Government sustainability: it's not easy being green

Alarm was my outstanding emotion after hearing about the public sector’s sustainability struggles at last year's Government Transformation Summit. Delegates’ collective anxiety signals the need for swift and significant change.

That’s not to say participants at the discussion table were either inert or wholly uninformed when it comes to seeking or even implementing solutions. It’s more a case of any ‘bottom-up’ activity needing to be supported with ‘top-down’ direction.

In some ways, our experiences of other events prepared us for the level of delegate uncertainty around successful approaches to sustainability. Following sessions in London and Edinburgh we were deluged with requests for information and support about aspects we discussed, such as measuring and managing carbon.

The conversations we had at Government Transformation Summit affirmed our feeling that action must be taken by the people choosing to make changes, who are then in charge of implementing them; but also the requirement for greater clarity and policy at a leadership level.

Priorities are part of the problem. We live in a challenging era for the public purse, and as a consequence organisations are juggling a wide range of considerations: managing squeezed budgets, building skills, hybrid working models, and a host of other initiatives. It’s evident that many stakeholders don’t know exactly where to focus, or why.

Green approaches to sustainability

Some actions are being taken by individuals and the organisations they work for.

These might include approaches such as green procurements in IPO, for instance. But nobody at the table was able to highlight an integrated, measurable and well-communicated plan for net zero within their organisations.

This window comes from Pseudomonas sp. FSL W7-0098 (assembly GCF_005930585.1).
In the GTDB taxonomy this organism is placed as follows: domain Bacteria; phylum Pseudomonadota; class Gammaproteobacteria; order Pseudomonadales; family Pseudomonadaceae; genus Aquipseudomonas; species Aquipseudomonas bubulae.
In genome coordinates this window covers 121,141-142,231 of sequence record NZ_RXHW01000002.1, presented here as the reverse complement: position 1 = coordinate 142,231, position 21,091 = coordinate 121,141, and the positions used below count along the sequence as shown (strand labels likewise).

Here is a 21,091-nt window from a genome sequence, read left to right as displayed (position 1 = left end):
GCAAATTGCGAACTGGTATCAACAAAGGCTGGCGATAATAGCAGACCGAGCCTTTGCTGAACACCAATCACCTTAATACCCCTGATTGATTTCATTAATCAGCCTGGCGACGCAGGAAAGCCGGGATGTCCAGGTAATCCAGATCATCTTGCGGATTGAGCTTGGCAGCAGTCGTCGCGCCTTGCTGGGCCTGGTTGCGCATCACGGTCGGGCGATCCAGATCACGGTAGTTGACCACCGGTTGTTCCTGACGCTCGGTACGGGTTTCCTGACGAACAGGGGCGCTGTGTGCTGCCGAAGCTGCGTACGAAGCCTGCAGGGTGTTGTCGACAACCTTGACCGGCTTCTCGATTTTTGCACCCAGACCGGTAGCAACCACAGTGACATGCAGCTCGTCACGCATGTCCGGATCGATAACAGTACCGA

For sure, there is an urgency across the public sector to tackle green issues head-on, but conflicting priorities and a lack of common approaches is harming efforts.

It’s hard to make the right, sustainable decision - and the perception that such decisions can be costly is probably true at present, regardless of the potential rewards. Add in the aforementioned lack of senior-level mandate, and departments are simply making changes in response to a few directives and best endeavours.

All of these shortcomings mean initiatives are infrequently joined up and miss their target of economies of scale and greater impact.

Share and share alike for success

Kin+Carta is now a certified B Corp, government sustainability expert and a sponsor of the Civil Service Environment Network. Drawing on this experience and capability we did our best to answer sustainability questions at the table.

There are many - often relatively simple - actions departments can take that will help government build a head of steam in this area:

  • Join the Civil Service Environment Network - to learn, get support and potentially advocate for more meaningful change

  • Continue to make changes as individuals - but be sure to share them with others as much as possible, to increase the reach of the ideas

  • Measure the impact of activities and actions as much as possible - then use these outputs to propose new decisions and change; for example, banning early face-to-face meetings to allow more sustainable commutes (and arrive at a more pleasant hour to wake up!)

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